October 14, 2010
By Katie Nguyen
LONDON (AlertNet) – Medical charity Medecins Sans Frontieres (MSF) has accused rich nations such as the United States of offloading food it would not feed its own children to poorer countries as food aid.
MSF said the world’s biggest donors of food aid — including the U.S., Canada, Japan and the European Union — continued to supply and fund nutritionally “substandard” food to developing countries, despite scientific evidence showing it was of little value in reducing child malnutrition.
“Foods we would never give our own children are being sent overseas as food aid to the most vulnerable children in malnutrition hotspots in sub-Saharan Africa and parts of Asia,” MSF’s international president Unni Karunakara said in a statement issued ahead of World Food Day on Oct. 16.
“This double standard must stop.”
MSF said 195 million children across the world suffered from malnutrition, which occurs not only because of a shortage of calories but also a lack of particular nutrients. Malnutrition was the underlying cause of at least one-third of the eight million deaths of under-fives annually, MSF said.
Health experts agree that preventing lifelong damage from malnutrition hinges on providing the right diet of high-quality protein, essential fats, carbohydrates, vitamins, and minerals in the first two years of a child’s life, a “critical window”.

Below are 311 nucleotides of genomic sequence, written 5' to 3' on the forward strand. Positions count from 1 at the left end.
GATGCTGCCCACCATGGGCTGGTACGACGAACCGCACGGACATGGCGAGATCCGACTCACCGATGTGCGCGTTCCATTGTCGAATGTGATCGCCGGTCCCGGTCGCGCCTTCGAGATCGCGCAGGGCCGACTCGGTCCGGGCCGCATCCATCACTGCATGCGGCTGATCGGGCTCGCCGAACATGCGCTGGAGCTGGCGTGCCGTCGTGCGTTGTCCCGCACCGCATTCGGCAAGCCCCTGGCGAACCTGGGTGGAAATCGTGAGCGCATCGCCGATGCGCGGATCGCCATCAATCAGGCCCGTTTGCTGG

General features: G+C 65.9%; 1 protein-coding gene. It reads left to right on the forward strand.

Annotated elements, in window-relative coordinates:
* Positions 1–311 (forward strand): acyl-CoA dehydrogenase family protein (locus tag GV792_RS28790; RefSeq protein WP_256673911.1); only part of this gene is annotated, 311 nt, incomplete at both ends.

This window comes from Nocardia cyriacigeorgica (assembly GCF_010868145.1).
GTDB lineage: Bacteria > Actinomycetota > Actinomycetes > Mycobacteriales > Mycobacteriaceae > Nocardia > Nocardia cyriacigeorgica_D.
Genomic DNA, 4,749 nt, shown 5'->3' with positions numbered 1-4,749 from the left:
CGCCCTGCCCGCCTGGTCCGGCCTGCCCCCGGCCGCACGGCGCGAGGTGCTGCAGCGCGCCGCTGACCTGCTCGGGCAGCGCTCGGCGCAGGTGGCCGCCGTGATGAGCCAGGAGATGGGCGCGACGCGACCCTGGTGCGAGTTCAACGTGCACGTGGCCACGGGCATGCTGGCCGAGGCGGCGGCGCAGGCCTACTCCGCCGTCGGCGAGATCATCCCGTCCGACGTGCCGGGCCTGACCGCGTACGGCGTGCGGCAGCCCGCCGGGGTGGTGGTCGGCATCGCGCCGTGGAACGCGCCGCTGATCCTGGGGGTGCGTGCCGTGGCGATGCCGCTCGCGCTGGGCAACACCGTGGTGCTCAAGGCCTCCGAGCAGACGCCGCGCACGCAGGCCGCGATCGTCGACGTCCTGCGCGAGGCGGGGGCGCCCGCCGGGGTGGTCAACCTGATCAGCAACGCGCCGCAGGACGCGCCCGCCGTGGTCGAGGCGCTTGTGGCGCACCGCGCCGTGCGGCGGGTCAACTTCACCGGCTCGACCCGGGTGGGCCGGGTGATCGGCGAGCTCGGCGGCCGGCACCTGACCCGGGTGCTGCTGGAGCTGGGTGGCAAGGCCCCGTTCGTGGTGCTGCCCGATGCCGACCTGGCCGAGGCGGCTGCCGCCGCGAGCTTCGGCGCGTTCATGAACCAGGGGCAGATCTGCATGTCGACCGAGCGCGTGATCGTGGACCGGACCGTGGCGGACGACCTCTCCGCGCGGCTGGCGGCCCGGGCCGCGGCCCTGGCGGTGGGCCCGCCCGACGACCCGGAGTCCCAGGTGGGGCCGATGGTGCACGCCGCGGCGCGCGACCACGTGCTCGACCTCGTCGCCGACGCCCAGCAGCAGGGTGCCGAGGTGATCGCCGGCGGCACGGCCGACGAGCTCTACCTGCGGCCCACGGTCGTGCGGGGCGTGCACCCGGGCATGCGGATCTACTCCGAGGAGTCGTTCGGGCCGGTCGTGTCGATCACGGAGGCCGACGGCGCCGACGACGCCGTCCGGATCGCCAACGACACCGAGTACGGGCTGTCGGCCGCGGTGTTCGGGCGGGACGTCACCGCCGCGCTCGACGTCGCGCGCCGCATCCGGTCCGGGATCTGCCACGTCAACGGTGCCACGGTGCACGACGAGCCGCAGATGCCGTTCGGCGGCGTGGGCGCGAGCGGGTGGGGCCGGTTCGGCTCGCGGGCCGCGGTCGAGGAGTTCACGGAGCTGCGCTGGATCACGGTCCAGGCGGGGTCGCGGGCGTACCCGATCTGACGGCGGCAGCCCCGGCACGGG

Yet food aid largely does not include these essential ingredients for early childhood development, MSF said.
It said most child nutrition programmes in developing countries and supported by international food aid depend heavily on fortified blended flours such as corn- and soy-blend (CSB) cereals.
However, CSB cereals do not meet international standards for the nutritional needs of under-twos, MSF said, citing the views of a World Health Organisation panel of nutrition experts in 2008 which found that CSB was inappropriate for treating malnourished children.
“Despite an international consensus on the most appropriate nutritional composition of foods for malnourished children, donor countries continue to subsidise and supply a one-size fits all product that we know fails to meet this standard and to decrease the risk of death due to malnutrition,” said Susan Shepherd, MSF nutrition advisor, in the same statement.
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